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The Darkness That Comes Before (The Prince of Nothing, Book 1) Paperback – May 31, 2005
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Many centuries ago, the world was nearly destroyed by the dark wizards of the Consult, and the High King's family was wiped out--or so it seemed. Then from the wild, uncharted north comes a mysterious and extraordinarily powerful philosopher-warrior, Anasurimbor Kellhus, descendant of the ancient High Kings. But the return of the king's bloodline is little cause for rejoicing. For Kellhus's appearance may signal the overthrow of empires, the destruction of the sorcerous schools, the return of the Consult demons--and the end of the world.
The Darkness that Comes Before is a strong, impressive, deeply imagined debut novel. However, this first book of an epic fantasy series is not accessible; it reads like a later volume of a complicated ongoing series. Author R. Scott Bakker has created a world that is very different from J.R.R. Tolkien's Middle Earth, yet in depth of development comes closer than most high-fantasy worlds. In addition to providing five appendices, Bakker attempts to make his complex world clear to readers by filling the prologue and opening chapters with the names of characters, gods, cities, tribes, nations, religions, factions, and sorcerous schools. For many readers, this approach will have the opposite effect of clarity. It's like demonstrating snowflake structure with a blizzard. --Cynthia Ward --This text refers to an out of print or unavailable edition of this title.
From Publishers Weekly
Canadian author Bakker's impressive, challenging debut, the first of a trilogy, should please those weary of formulaic epic fantasy. Bakker's utterly foreign world, Eärwa, is as complex as that of Tolkien, to whom he is, arguably, a worthier successor than such established names as David Eddings and Stephen Donaldson. Bakker creates an extraordinary cast of nationalities and races involved in an enormous holy war set off by an unseen prophet, Maithanet. (Appendices help keep the history and personalities straight.) He casually drops for half the story an increasingly important character, Anasûrimbor Kellhus (aka "the Prince of Nothing"), who finally returns without a breath of exposition. The amiable and wise sorcerer spy Drusas Achamian binds the myriad narrative threads together. Drusas's love for Esmenet, a too-experienced prostitute, provides some tenderness amid the abundant slaughter. In the book's most harrowing scene, which fans of gentler fantasy will find too graphic, Esmenet is raped by a creature who, despite its human appearance, is likely demonic. If this ambitious novel lacks the beauty of Tolkien as well as the sense of pure evil that suffused Middle-earth with genuine terror, its willingness to take chances and avoid the usual genre clichés should win many discriminating readers.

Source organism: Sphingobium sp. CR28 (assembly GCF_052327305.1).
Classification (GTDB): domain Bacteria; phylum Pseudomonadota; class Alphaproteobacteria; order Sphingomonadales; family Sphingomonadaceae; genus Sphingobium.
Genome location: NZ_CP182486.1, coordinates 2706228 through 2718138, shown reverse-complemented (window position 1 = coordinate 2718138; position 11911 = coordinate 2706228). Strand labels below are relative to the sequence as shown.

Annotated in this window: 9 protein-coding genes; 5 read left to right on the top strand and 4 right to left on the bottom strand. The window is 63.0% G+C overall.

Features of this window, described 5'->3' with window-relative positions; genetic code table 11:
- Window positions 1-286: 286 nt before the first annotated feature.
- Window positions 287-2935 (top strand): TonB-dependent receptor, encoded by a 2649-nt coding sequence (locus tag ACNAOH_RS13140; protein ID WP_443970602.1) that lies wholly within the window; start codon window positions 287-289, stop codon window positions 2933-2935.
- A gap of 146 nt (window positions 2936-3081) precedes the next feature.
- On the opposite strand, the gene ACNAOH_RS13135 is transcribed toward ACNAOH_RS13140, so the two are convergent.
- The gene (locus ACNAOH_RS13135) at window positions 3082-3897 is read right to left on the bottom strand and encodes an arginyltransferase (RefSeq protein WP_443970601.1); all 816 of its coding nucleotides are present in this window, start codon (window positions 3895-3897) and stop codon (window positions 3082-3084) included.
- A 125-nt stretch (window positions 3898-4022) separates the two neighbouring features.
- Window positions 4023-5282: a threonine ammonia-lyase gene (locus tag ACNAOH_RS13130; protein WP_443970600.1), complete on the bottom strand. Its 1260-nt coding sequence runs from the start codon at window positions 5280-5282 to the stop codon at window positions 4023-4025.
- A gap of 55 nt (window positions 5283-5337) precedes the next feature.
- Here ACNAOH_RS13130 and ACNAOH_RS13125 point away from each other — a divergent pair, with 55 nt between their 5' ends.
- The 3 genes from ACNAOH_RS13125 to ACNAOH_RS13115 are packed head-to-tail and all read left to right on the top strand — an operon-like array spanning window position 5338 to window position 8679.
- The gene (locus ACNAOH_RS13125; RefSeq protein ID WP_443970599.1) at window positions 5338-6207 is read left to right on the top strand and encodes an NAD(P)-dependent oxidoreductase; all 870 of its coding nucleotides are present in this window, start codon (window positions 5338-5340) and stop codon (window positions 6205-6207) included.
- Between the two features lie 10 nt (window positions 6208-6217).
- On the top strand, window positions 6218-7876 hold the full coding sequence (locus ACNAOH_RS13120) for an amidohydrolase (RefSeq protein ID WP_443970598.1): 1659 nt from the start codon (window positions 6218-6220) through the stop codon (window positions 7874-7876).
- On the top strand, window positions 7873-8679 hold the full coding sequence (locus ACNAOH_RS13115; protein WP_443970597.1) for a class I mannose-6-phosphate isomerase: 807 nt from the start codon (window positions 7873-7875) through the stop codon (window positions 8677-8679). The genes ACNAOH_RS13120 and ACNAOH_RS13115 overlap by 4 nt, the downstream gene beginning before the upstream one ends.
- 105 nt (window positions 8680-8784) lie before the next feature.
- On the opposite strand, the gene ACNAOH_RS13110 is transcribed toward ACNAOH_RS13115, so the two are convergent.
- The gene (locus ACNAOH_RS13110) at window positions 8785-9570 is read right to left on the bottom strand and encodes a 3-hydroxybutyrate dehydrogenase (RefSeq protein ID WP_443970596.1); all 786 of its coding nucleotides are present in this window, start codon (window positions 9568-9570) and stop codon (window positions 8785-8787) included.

Copyright © Reed Business Information, a division of Reed Elsevier Inc. All rights reserved. --This text refers to an out of print or unavailable edition of this title.
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Top Customer Reviews
The first half is mostly world building, and that's why it's tough to get through(plus the names, oh the names). You really don't have a character to love or hate. I would highly suggest bookmarking the appendix until you get familiar with the characters as well.
As you get to the last half of the book, and hook up with the barbarian and the monk(again), things getting going. You have a few characters that you start to get attached to, and the world is very realized in your head thanks to the world building.
By the end if the book, you have a great cast and world ready for a holy war. I can't wait to dive into the next one.
These books are not for the faint of heart and have a lot of philosophical depth but any adult fan of fantasy fiction will come away with one of the most memorable reads in the genre.
Looking at the critical response on Wiki, I do get the linkages between this series and Martin (SFX). I would not classify this as formulaic epic fantasy (Publisher's Weekly) as there is no coming of age tale here like one gets in Tolkien/Eddings. The story is told through the eyes of mature and old men, well seasoned in politics. It is a tale of religious prophecy come to life.
My only peeve is the accent symbols are distracting and alien to an American. I suppose they may aid one familiar in their uses in the pronunciation of fantastic names, but I would prefer an appendix of pronunciations such as this: Sërwe (Sair-way).